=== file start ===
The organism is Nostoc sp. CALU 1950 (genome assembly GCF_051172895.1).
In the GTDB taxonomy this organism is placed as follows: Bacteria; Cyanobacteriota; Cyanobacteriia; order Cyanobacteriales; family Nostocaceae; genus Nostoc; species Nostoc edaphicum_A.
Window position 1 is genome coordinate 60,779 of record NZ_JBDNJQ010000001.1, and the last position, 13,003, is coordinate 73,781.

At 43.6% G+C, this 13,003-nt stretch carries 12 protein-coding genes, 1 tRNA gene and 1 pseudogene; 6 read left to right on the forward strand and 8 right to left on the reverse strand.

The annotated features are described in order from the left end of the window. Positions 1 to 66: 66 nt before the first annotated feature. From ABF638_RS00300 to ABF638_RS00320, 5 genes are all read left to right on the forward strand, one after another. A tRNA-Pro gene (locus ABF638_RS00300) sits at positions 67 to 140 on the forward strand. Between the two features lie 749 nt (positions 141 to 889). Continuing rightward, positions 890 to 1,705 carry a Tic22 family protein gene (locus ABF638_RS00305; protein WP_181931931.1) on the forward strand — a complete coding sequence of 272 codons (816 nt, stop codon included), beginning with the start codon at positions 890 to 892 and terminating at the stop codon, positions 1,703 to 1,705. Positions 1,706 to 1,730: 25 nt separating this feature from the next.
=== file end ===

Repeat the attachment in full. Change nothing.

The organism is Nostoc sp. CALU 1950 (genome assembly GCF_051172895.1).
In the GTDB taxonomy this organism is placed as follows: Bacteria; Cyanobacteriota; Cyanobacteriia; order Cyanobacteriales; family Nostocaceae; genus Nostoc; species Nostoc edaphicum_A.
Window position 1 is genome coordinate 60,779 of record NZ_JBDNJQ010000001.1, and the last position, 13,003, is coordinate 73,781.

At 43.6% G+C, this 13,003-nt stretch carries 12 protein-coding genes, 1 tRNA gene and 1 pseudogene; 6 read left to right on the forward strand and 8 right to left on the reverse strand.

The annotated features are described in order from the left end of the window. Positions 1 to 66: 66 nt before the first annotated feature. From ABF638_RS00300 to ABF638_RS00320, 5 genes are all read left to right on the forward strand, one after another. A tRNA-Pro gene (locus ABF638_RS00300) sits at positions 67 to 140 on the forward strand. Between the two features lie 749 nt (positions 141 to 889). Continuing rightward, positions 890 to 1,705 carry a Tic22 family protein gene (locus ABF638_RS00305; protein WP_181931931.1) on the forward strand — a complete coding sequence of 272 codons (816 nt, stop codon included), beginning with the start codon at positions 890 to 892 and terminating at the stop codon, positions 1,703 to 1,705. Positions 1,706 to 1,730: 25 nt separating this feature from the next.